Wolfmother was accompanied on this tour by a keyboardist, Lachy Doley, who helped mellow the band’s pounding hard rock and gave credible substance to its early 1970s classic rock sound. At Irving Plaza, Stockdale’s high-pitched bluesy vocals and heavy guitar riffs embraced and embodied an early era when acid rock was king of the underground. Wolfmother recreated rather than refreshed the vintage vibe, adding few modern elements to the mix. The set pivoted on early tracks, as Wolfmother played most of the band’s self-titled debut album and only a couple of songs from the most recent collection. The songs were simply frameworks for Stockdale’s guitar jams, however. Stockdale with his big hair, bluesy vocals, and lead guitar prowess commanded the spotlight, and powered by his band, offered the audience a good helping of heavy, raunchy hard rock.
Justin Townes Earle/City Winery/June 11, 2019
Justin Townes Earle grew up in South Nashville, Tennessee. He occasionally touring with his father, alternative country artist Steve Earle, eventually moving to eastern Tennessee with other songwriters. Earle played in a rock band called the Distributors and a ragtime/bluegrass band called the Swindlers. Earle also played guitar and keyboards for his father’s touring band, the Dukes. The younger Earle emerged as a solo artist in 2007. In 2009, Earle received an Americana Music Award for New and Emerging Artist of the Year. In 2011, he received the Americana Music Award for Song of the Year. Earle moved to New York City in 2009, then returned to Nashville for several years, and now lives on the west coast. He released his eighth and most recent album, The Saint of the Lost Causes, on May 24, 2019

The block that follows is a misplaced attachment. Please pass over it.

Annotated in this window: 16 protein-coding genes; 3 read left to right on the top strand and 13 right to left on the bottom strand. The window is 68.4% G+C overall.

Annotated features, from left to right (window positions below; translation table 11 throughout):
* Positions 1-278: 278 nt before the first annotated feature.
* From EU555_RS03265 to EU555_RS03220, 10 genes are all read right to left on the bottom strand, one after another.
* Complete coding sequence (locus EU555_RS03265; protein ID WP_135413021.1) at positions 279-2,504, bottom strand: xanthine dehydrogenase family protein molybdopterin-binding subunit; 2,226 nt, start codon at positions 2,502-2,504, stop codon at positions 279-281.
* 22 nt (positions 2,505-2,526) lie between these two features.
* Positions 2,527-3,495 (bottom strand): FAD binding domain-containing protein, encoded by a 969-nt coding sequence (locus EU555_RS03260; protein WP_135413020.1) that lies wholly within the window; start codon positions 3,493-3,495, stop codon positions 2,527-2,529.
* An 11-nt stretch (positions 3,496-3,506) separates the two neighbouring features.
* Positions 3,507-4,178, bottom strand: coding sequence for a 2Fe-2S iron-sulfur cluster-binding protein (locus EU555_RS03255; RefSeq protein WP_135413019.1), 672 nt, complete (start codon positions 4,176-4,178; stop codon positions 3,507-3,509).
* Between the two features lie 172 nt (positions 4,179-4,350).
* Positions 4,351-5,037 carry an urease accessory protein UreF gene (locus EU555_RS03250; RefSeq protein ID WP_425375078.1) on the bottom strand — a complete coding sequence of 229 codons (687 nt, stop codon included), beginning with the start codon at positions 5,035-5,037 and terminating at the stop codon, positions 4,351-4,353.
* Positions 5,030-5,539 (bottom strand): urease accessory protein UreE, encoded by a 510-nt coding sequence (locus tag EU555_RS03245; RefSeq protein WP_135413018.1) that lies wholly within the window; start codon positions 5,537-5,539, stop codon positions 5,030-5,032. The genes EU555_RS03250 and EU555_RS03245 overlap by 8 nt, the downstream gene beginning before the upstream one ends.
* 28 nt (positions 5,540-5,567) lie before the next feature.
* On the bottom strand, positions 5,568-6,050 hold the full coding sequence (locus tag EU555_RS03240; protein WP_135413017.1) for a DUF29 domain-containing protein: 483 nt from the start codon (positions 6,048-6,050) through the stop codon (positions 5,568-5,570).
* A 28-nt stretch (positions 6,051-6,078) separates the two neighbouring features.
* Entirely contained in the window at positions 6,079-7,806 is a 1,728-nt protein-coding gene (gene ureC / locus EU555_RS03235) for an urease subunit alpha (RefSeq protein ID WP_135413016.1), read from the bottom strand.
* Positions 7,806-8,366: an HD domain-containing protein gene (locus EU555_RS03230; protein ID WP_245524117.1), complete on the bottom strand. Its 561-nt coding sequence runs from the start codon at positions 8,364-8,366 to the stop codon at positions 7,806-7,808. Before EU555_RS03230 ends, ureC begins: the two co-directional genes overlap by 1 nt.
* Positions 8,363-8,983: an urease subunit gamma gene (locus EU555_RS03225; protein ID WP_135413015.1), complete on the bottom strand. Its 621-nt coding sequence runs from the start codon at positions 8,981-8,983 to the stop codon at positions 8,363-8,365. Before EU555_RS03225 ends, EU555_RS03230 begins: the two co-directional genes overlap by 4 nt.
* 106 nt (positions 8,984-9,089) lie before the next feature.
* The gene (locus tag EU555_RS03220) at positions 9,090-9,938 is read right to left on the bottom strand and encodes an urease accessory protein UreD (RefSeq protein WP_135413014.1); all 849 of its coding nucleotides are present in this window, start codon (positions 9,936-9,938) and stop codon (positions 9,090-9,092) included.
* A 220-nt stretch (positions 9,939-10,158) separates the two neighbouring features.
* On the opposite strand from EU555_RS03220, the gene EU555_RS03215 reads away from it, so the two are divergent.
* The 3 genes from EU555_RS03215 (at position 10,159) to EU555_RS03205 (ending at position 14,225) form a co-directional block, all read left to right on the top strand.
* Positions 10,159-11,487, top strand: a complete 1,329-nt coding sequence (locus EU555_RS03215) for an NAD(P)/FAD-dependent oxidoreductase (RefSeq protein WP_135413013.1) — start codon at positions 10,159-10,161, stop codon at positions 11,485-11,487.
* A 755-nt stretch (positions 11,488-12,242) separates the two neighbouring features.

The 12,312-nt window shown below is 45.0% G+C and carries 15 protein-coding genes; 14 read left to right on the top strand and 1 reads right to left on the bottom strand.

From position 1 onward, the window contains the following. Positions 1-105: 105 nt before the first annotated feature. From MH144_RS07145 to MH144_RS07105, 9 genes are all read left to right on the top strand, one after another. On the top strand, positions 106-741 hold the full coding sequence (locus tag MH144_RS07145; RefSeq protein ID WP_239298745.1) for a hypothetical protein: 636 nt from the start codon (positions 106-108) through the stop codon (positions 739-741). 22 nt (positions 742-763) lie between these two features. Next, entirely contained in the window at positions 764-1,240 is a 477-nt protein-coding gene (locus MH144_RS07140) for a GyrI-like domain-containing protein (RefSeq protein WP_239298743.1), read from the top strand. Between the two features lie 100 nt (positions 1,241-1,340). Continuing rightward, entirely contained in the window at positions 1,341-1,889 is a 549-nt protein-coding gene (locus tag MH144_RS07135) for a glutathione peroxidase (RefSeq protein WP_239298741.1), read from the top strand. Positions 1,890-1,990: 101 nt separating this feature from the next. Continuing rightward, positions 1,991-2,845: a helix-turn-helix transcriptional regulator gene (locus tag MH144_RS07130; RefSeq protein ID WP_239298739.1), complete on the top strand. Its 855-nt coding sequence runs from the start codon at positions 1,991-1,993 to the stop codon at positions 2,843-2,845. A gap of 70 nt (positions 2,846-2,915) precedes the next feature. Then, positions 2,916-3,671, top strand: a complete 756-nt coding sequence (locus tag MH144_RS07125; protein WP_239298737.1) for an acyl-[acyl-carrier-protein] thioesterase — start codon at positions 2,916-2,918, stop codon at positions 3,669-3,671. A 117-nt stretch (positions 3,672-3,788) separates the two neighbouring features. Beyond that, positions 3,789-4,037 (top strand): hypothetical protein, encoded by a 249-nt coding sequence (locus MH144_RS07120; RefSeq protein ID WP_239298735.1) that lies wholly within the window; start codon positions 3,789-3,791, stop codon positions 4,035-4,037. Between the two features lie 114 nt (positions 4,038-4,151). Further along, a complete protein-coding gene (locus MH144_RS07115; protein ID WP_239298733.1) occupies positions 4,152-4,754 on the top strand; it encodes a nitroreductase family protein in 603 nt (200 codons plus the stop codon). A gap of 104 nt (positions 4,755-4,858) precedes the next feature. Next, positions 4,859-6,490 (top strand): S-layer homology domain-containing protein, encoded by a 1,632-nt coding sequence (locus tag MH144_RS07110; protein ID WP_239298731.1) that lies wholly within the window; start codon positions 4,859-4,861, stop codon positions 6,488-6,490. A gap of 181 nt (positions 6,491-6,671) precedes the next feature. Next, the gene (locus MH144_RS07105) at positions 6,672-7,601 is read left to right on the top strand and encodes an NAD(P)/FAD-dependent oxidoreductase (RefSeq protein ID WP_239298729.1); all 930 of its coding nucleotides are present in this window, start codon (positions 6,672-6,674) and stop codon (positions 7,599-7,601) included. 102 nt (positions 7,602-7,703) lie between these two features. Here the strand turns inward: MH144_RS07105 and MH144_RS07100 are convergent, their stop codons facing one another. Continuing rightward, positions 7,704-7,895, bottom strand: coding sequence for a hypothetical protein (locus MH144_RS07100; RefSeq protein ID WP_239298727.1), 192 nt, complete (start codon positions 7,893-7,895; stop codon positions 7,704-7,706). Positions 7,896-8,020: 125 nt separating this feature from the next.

Justin Townes Earle’s performance at City Winery was puzzling. Promoting an album with a solo acoustic concert may not be the most strategic move. The same can be said about performing a set that introduced only three songs from the three-week old album. Earle was intent on foregoing basic marketing moves by doing things his way, even to the point of responding curtly to fans who called out requests. Picking and slapping his acoustic guitar, augmented by some pre-programmed accompaniment, Earle played a hybrid style borrowing from folk, blues, and country. The sound was rustic and homey, and his light bluesy vocals gave the songs a gentle, summer sway, perhaps leaning more pop than Americana. The set was pleasant enough, but never really ignited a fire.